Since late October, small earthquakes had been occurring about 5 km beneath the summit area of Ruapehu, a popular winter skiing ground, but these might not be directly related to the high temperatures beneath the Crater lake as they were much deeper.

As a result, GNS Science had increased the aviation color code warning for aircraft from green to yellow, which reflected a change from a normal non-eruptive state to showing elevated signs of unrest.

However, the volcanic alert level remained at 1 on the scale of 0 to 5, indicating initial signs of possible volcano unrest.

In August, two other New Zealand volcanoes erupted, but no damage or casualties were reported.

Mount Tongariro, also in the central North Island, erupted on Aug. 6, throwing out small amounts of ash in its first eruption since 1897.

Two days later, White Island, a marine volcano about 50 km off the east of the North Island, erupted, sending up an ash plume 200 to 300 meters in the air, in its first eruption since 2001.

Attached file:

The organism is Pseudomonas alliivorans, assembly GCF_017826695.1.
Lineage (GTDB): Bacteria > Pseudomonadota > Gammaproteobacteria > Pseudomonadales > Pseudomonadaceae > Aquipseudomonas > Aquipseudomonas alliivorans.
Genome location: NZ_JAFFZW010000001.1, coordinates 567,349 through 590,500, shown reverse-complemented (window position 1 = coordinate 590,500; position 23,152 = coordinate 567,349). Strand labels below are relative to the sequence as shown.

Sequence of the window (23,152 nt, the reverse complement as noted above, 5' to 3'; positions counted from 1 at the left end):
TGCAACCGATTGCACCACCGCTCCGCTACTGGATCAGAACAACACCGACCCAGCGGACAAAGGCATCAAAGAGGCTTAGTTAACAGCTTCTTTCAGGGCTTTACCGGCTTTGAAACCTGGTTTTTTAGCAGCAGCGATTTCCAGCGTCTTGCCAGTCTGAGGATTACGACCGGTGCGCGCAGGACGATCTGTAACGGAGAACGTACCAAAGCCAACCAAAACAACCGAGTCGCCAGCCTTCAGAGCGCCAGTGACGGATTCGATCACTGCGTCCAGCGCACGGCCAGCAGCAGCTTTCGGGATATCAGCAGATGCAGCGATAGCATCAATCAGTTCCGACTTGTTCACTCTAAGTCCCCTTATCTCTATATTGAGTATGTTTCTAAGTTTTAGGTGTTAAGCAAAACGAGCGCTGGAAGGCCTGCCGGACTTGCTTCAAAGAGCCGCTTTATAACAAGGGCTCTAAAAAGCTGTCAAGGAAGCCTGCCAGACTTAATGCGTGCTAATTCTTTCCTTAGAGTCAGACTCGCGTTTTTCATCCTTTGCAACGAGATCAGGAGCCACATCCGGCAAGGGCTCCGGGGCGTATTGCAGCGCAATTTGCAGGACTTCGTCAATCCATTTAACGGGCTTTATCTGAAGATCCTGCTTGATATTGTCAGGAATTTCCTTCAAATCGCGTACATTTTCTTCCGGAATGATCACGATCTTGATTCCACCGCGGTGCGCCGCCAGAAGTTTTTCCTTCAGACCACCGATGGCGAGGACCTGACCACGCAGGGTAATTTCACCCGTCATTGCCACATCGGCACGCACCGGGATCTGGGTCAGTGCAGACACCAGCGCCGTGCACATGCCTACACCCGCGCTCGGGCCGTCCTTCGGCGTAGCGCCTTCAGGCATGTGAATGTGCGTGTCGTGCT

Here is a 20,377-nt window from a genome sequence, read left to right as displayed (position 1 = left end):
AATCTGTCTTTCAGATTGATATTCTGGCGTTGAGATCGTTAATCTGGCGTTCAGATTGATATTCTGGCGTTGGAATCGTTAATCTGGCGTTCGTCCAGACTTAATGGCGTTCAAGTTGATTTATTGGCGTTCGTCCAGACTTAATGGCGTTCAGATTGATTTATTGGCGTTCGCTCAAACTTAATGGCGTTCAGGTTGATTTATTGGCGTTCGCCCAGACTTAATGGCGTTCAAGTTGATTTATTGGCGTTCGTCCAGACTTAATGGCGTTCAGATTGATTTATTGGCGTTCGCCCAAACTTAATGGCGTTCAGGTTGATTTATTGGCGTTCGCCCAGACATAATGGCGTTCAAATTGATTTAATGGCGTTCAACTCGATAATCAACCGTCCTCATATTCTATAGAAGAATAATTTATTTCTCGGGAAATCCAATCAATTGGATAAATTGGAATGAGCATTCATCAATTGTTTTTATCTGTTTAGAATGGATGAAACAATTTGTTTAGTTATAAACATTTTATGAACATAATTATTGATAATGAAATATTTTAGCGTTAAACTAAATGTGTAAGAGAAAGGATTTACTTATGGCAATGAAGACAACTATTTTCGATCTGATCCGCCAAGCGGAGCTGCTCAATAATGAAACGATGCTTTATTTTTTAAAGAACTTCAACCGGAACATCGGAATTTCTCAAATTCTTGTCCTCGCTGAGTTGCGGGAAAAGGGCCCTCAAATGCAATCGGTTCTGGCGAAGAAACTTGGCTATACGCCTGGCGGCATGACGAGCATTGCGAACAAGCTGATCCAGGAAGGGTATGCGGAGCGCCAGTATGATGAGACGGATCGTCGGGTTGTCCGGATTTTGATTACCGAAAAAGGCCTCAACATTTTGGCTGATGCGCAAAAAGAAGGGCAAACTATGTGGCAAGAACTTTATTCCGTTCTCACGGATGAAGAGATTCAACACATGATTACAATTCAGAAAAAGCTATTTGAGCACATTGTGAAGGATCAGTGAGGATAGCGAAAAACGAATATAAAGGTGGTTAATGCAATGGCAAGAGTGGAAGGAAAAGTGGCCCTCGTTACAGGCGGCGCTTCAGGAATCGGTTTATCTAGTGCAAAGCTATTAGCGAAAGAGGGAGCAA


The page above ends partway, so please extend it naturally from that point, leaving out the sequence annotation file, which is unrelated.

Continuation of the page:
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Experts say one of Iceland's most feared volcanoes looks ready to erupt, with measurements indicating magma movement, raising fears of a new ash cloud halting flights over Europe.

The Hekla volcano is close to the ash-spewing Eyjafjoell, which last year caused the world's biggest airspace shut down since World War II, affecting more than 100,000 flights and 8 million passengers.

The Iceland Civil Protection Authority says it is closely monitoring the situation.

"The movements around Hekla have been unusual in the last two to three days," University of Iceland geophysicist Pall Einarsson said.

While this might not necessarily mean an immediate blast, he says "the volcano is ready to erupt".

"The mountain has been slowly expanding in the last few years because of magma buildup," he said.

Another geophysicist, Ari Trausit Gudmundsson, also says the measurements around Hekla are very "unusual" and that the volcano looks ready to blow.

The volcano, dubbed by Icelanders in the Middle Ages as the "Gateway to Hell," is one of Iceland's most active, having erupted some 20 times over the past millennium, most recently on February 26, 2000.

Over the past 50 years, Hekla has gone off about once a decade.

It measures 1,491 metres and is located about 110 kilometres east of Reykjavik, not far from Eyjafjoell.